Sexual Harassment Rife in Australian Workplaces


New research by the Human Rights Commission suggests that sexual harassment is on the rise in Australian workplaces.

The study, the fourth of its kind since 2012, found that one in three people reported being sexually harassed in the workplace, up from 21 per cent in 2012.

It also found that 71 percent reported being sexually harassed at some point in their lives, and that women are far more likely to experience sexual harassment than men – 85 percent versus 56 percent.

Young people were found to be at greatest risk in the workplace, with the figures suggesting that 45 per cent of people aged between 18 and 29 had been subjected to this kind of treatment.

Alarmingly, one in five 15 to 17 year olds reported experiencing sexual harassment at work.

While researchers concede the influx in reporting may partly be due to initiatives such as the #MeToo movement, there’s also a concern the figures don’t represent the full story, with many victims, particularly males, unlikely to report harassment for fear of being mocked or not believed, or the risk of facing reprisals from colleagues and damage to their careers.

What is sexual harassment?

The report identified the three most common forms of harassment as:

  • Offensive, sexually suggestive comments or jokes,
  • Inappropriate physical contact, and
  • Unwelcome touching, hugging, cornering or kissing.

An industry breakdown found the ‘information, media and telecommunications’ industry to have drastically higher rates of harassment – 81% across both men and women. Industries which are male dominated such as mining, remained high risk workplaces for women.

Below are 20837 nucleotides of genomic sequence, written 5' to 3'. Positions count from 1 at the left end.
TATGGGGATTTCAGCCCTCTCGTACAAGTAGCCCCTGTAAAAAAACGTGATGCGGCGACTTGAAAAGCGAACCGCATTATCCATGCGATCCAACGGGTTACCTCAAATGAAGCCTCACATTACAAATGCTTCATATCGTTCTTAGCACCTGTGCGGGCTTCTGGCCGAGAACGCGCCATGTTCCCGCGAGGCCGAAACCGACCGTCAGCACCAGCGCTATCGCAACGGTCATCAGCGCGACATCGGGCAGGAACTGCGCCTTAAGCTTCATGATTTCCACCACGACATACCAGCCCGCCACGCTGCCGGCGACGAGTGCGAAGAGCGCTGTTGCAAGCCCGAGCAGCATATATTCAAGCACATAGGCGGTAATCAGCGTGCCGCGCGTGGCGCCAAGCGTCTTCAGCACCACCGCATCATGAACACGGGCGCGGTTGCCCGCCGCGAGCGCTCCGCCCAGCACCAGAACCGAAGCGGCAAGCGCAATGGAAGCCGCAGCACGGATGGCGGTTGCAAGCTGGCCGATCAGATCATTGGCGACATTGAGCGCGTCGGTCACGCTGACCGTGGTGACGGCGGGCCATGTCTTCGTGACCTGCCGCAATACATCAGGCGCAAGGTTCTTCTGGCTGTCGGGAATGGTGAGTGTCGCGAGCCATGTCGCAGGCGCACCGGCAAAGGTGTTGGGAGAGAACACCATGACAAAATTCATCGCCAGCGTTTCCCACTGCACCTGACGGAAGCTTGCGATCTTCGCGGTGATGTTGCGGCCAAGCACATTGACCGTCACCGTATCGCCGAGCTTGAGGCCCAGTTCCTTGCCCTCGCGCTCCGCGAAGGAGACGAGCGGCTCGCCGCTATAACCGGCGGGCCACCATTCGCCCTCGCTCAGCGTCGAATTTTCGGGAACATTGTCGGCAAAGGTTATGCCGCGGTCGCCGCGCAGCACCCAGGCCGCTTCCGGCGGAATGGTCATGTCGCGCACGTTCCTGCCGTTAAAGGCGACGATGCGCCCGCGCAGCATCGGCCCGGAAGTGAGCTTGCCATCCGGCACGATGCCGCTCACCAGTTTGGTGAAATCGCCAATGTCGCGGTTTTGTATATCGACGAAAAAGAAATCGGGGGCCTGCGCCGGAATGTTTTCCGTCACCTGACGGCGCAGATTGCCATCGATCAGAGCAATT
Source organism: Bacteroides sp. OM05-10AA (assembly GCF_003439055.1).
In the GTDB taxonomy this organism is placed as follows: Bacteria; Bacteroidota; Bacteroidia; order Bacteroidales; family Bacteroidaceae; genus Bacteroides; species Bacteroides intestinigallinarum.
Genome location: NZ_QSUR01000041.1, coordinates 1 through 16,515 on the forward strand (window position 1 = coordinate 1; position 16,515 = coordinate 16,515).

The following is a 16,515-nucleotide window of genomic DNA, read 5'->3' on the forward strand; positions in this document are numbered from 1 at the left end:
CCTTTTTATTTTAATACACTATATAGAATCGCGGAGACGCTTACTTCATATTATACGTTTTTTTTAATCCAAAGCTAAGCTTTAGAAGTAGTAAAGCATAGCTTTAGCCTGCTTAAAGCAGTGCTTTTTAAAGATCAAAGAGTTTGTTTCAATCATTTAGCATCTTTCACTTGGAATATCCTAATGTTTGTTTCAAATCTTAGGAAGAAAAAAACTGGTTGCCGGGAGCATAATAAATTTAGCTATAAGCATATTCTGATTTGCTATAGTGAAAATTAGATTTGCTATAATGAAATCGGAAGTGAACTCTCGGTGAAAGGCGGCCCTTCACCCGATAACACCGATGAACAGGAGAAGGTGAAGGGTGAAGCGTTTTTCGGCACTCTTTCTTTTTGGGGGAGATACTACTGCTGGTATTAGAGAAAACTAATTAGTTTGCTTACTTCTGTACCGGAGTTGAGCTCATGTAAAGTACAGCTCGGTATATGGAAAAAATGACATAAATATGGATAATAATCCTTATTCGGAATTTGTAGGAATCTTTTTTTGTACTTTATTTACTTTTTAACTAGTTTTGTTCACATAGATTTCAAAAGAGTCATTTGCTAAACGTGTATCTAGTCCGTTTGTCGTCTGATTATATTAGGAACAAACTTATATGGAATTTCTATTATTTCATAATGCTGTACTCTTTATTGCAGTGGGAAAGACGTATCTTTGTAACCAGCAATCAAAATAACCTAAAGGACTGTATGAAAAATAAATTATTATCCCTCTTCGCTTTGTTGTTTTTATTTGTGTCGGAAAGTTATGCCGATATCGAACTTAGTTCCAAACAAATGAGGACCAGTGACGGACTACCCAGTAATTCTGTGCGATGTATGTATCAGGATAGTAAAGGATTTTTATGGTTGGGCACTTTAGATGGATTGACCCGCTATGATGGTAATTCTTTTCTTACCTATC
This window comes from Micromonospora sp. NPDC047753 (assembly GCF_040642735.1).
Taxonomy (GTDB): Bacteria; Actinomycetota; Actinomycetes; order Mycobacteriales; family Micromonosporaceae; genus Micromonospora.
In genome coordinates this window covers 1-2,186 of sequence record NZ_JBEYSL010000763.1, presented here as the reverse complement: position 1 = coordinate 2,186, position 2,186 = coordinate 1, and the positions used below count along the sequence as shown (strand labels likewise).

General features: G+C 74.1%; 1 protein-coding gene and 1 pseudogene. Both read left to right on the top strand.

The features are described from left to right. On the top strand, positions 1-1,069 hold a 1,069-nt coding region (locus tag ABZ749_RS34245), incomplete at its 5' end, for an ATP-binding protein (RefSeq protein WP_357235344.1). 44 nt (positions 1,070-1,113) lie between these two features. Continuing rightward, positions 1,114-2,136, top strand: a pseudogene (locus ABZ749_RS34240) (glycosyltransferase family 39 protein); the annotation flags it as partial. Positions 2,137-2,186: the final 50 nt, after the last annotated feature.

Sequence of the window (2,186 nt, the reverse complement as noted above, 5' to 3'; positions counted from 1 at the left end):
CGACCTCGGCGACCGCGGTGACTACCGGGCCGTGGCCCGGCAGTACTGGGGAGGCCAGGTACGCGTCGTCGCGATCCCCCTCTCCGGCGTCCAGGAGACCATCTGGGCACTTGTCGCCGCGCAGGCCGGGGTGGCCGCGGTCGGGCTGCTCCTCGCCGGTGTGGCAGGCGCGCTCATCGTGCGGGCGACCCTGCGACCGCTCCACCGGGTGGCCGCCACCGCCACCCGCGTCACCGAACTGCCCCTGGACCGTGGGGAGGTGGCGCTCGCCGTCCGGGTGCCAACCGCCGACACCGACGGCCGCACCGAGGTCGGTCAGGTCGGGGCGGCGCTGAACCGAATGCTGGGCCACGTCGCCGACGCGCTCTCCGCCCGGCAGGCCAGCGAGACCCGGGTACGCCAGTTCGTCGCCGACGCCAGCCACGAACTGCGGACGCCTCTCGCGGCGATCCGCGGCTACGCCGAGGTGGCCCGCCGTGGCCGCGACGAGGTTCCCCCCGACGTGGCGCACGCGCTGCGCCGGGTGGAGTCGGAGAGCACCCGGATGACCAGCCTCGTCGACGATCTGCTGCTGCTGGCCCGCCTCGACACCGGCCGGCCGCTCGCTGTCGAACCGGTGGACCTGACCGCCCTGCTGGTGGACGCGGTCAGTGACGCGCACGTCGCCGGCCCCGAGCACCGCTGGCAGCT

The researchers found that workplace sexual harassment often goes unpunished because only 17 percent of people make formal reports or complaints to their employers, and 19 per cent of reported cases did not lead to any action being taken..

Two in three bystanders who witnessed a colleague being sexually harassed admitted they ‘did nothing’, believing that taking action could make it worse for the victim.

Ignoring the problem

Despite the fact that sexual harassment has been illegal for more than 25 years in Australia, there are growing concerns that action is rarely taken to address the issue.

Human resources personnel are often ill-equipped or unwilling to deal with complaints, especially when the reports are against staff in higher positions. They may also be unfamiliar with the proper way to deal with the issue. In one instance, a young woman who reported sexual harassment was asked what she was wearing at the time.

In many cases, the victims tolerate the conduct for a while, but later leave their jobs rather than report the conduct.

The conduct can have significant financial and mental repercussions on these people, while offenders escape the consequences.

Sexual harassment and the law

Sexual harassment is any unwanted or unwelcome sexual behaviour, which makes a person feel offended, humiliated or intimidated. Under the law, it is considered a type of discrimination under the Sex Discrimination Act, which makes sexual harassment unlawful in a range of circumstances.

Sexual harassment can in some circumstances form the basis of an apprehended personal violence order (APVO), or even amount to a criminal offence such as stalking or intimidating.

National inquiry

Community-wide concerns have triggered an independent national inquiry into sexual harassment, announced by Sex Discrimination Commissioner Kate Jenkins in June this year. The inquiry is believed to be a world first and will be conducted over 12 months.

Commissioner Jenkins said that many women and men have come forward to tell their stories of sexual harassment in the workplace, shining a light on this issue both in Australia, and around the world.


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About Sonia Hickey

Sonia Hickey is a freelance writer, magazine journalist and owner of 'Woman with Words'. She has a strong interest in social justice, and is a member of the Sydney Criminal Lawyers® content team.
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